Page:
5 ways to bring play into the workplace
You know the saying: “All work and no play makes Jack a dull boy.”
The same is true for many employees who are glued to their desks for eight hours a day. Studies show that just 10 minutes of play can have a positive impact on workplace performance, says Jim Lipot, instructor in the MBA program for the University of Phoenix Southern California Campus.
“If people are enjoying what they do, the quality of their work will improve, and their overall attitude will improve,” says Lipot, who is also a consultant.
Here are some suggestions for how to get the ball rolling in your office, whether you’re the boss or an employee encouraging change:
Get up and move.
“Taking a short break and doing something physical can make a huge difference,” Lipot says. “How often depends on the type of work and how stressful it is.”
He recommends companies bring in foosball tables or indoor NERF® basketball hoops, and stick them in a game room where employees can take breaks and compete in tournaments.
Organize “Freaky Friday” events.
Lipot suggests that managers institute “mirror days,” where staff members swap jobs.
“While many companies cross-train — so that employees can learn what other departments do — they don’t necessarily do anything with the information they learn,” he says.
“After listening to the sales department complain about customer service and vice versa, it was really beneficial, as well as fun, for people to step to the other side of the looking glass,” says Lipot, who has done this before.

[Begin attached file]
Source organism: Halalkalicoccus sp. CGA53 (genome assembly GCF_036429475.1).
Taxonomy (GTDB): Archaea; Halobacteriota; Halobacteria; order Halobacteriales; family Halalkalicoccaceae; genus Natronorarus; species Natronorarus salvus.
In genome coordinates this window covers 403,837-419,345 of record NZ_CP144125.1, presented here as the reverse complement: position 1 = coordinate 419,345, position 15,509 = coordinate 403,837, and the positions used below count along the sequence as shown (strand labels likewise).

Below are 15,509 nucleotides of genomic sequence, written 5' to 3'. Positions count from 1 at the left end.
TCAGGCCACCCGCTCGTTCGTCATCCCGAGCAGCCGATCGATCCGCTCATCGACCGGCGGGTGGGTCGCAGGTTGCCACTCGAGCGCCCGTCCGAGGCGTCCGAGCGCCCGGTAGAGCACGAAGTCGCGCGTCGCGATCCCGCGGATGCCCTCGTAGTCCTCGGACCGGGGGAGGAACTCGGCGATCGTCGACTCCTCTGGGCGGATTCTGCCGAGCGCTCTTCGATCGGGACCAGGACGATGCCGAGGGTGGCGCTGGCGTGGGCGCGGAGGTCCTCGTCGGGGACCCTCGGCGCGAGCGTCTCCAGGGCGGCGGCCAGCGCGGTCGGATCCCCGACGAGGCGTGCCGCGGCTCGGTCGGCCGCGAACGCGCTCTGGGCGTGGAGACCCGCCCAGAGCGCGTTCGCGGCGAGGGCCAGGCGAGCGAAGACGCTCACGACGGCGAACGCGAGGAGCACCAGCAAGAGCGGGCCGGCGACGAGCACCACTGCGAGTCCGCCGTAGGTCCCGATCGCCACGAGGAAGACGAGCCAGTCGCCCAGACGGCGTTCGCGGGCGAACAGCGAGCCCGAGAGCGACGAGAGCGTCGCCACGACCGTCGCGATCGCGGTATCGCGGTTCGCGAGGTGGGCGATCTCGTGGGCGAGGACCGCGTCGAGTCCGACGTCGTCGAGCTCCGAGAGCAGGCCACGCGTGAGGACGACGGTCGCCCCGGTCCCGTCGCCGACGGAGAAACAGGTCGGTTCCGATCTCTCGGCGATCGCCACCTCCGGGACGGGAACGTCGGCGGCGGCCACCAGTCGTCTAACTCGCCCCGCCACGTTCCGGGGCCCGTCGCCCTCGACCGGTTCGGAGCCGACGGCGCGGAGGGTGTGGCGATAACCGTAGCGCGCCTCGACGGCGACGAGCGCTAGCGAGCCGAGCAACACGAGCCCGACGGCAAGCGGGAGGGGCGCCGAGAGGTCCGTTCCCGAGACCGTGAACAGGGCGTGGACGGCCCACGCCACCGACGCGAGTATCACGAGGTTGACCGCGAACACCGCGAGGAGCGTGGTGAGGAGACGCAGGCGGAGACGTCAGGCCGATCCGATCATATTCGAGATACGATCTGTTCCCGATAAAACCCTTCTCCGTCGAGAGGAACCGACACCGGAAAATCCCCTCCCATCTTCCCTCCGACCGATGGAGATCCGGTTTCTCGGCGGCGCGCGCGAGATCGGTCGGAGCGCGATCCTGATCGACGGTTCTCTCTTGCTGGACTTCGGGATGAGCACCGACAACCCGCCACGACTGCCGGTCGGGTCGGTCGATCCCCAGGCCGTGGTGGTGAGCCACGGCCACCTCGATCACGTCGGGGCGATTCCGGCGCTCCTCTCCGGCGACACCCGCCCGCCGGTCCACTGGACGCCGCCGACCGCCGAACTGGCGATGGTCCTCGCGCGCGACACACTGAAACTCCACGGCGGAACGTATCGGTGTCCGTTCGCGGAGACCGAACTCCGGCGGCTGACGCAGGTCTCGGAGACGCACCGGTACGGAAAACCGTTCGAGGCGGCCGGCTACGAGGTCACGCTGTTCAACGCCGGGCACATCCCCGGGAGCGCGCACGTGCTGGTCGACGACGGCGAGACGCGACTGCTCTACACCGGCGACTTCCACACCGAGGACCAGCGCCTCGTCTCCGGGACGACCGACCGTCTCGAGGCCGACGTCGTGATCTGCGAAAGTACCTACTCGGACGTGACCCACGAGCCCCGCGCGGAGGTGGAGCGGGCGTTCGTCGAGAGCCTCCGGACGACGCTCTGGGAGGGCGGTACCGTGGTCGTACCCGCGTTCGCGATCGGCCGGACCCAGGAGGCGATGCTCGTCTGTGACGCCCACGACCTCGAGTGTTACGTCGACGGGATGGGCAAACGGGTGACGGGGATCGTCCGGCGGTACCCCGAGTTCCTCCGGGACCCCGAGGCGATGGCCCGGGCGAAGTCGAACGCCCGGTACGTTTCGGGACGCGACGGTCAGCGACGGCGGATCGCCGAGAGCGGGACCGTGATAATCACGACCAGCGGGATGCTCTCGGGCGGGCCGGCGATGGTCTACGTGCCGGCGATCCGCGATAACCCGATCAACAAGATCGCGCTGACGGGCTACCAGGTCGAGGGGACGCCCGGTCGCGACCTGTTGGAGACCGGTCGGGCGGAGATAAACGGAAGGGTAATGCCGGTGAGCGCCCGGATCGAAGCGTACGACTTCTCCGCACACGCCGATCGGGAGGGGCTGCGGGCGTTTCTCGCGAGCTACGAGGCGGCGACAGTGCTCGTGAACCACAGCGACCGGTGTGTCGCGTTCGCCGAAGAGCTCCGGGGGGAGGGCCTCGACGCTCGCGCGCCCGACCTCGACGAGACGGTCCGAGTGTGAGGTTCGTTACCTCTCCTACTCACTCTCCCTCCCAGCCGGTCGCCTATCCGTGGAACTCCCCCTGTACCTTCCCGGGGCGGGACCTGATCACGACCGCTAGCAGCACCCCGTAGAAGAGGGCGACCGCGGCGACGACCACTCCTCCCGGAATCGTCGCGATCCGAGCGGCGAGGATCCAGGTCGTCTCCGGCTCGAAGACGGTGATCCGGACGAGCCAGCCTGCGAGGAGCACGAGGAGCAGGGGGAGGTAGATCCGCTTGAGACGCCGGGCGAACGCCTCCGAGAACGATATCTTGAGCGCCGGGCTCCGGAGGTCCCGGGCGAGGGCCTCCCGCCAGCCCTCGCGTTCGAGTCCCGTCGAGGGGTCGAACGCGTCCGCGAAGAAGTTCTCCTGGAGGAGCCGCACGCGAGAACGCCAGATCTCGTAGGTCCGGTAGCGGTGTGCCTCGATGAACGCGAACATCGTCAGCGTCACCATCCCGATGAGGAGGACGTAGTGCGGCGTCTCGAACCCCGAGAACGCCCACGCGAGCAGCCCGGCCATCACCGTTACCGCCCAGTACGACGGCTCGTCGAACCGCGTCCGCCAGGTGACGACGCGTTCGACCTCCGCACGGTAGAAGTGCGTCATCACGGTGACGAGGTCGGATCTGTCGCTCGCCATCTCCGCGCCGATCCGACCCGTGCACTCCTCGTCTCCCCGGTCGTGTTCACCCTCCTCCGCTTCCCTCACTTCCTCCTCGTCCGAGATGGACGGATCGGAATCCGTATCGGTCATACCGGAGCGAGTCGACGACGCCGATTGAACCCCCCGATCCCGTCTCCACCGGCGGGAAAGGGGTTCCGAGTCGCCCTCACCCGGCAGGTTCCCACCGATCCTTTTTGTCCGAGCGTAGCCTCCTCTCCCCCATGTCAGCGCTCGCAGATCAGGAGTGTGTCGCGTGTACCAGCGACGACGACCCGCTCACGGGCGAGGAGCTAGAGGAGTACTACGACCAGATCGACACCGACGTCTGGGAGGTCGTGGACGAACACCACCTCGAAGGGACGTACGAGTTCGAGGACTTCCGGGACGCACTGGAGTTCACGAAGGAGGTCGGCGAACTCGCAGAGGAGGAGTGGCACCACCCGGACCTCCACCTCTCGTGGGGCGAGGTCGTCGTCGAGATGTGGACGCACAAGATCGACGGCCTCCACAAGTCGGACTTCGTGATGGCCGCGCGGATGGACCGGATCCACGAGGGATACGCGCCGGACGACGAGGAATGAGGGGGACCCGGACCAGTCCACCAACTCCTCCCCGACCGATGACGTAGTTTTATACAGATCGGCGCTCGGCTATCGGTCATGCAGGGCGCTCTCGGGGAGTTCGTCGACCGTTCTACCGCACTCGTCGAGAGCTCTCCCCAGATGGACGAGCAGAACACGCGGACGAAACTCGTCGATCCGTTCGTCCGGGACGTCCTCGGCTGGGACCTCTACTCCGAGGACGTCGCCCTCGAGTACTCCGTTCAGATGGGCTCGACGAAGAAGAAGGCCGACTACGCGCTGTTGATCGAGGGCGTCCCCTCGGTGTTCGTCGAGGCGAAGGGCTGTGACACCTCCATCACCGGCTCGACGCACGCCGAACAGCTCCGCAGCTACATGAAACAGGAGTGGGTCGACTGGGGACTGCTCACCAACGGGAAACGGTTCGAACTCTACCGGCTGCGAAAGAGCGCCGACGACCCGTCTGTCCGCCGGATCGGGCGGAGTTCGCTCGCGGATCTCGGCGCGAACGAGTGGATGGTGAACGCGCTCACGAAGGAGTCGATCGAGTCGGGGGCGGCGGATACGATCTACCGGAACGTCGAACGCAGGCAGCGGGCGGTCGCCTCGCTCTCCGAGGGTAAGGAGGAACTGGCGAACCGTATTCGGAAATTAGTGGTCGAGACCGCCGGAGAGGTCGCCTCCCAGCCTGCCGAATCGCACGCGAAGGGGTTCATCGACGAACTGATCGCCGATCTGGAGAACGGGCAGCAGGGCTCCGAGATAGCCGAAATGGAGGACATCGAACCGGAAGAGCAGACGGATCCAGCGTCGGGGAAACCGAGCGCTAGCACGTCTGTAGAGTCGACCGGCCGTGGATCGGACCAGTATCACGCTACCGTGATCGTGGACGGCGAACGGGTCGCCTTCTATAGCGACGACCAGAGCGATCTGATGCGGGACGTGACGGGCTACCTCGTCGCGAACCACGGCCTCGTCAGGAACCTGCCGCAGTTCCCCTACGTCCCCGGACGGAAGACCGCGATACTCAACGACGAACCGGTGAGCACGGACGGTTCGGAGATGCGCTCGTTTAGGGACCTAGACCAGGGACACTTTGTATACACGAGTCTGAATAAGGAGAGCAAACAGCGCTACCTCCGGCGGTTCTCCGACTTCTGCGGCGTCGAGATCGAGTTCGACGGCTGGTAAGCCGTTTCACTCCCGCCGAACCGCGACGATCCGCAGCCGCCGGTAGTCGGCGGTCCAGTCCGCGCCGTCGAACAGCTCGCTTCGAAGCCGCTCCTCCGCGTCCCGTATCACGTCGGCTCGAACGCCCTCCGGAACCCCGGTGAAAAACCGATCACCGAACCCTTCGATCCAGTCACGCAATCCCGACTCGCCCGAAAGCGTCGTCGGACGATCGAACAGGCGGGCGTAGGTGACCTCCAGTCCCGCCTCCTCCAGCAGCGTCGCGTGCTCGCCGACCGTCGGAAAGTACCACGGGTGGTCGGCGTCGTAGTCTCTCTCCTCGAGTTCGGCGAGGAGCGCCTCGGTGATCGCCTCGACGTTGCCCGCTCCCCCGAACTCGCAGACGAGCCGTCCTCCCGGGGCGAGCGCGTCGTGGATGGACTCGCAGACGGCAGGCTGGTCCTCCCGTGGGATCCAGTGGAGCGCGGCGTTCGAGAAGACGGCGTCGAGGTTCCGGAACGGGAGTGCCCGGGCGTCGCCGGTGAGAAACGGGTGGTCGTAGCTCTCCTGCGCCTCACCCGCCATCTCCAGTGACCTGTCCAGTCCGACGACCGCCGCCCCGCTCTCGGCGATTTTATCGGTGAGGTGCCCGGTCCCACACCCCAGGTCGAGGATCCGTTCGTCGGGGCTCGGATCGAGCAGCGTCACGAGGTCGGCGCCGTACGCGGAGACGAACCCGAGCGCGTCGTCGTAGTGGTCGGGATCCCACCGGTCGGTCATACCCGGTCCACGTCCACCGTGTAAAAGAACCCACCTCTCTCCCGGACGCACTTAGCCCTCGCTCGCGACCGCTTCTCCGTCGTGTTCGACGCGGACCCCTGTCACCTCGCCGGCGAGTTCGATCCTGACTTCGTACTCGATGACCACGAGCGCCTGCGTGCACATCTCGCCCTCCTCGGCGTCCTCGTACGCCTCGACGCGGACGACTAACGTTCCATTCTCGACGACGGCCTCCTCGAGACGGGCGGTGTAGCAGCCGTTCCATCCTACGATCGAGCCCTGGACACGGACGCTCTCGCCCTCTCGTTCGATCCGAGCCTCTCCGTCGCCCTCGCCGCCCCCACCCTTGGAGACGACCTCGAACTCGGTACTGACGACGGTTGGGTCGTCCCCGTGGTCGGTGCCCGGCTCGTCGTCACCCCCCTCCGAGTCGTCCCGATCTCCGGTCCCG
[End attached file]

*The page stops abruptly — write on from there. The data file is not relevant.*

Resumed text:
Turn routine work into a game.
If you’re managing a staff whose tasks include tedious routines, like data entry, consider introducing fun daily competitions, Lipot suggests, such as finding who can input the most in an hour or who can find the customer with the farthest ZIP code.
“People will no longer think of their work as drudgery when they are trying to win a race and are having fun in the process.”
Take out stress on the boss.
Managers can help cultivate a more playful atmosphere by finding a creative way to put themselves into the game.
As a manager of a stressful department handling irate customers, Lipot tacked an enormous poster of his face, with concentric rings forming a bull’s eye, on the wall and supplied staffers with foam ball shooters and rubber-band guns.
“I recognized that these people needed tension relief,” Lipot says, “and as the boss, I was the perfect target.”
Plan your fun experiences together.
Rather than brainstorming how to improve the business, Lipot suggests scheduling quarterly “fun-storming” sessions — where employees offer ways to make tasks and procedures more fun.
Lipot has facilitated sessions like these that produced creative results, from posting funny expressions on the wall to scheduling a day each week for a different employee to play music.
“Just remind people not to bring in any music laced with profanity,” Lipot suggests. “You don’t want to offend anyone while you’re having fun.”
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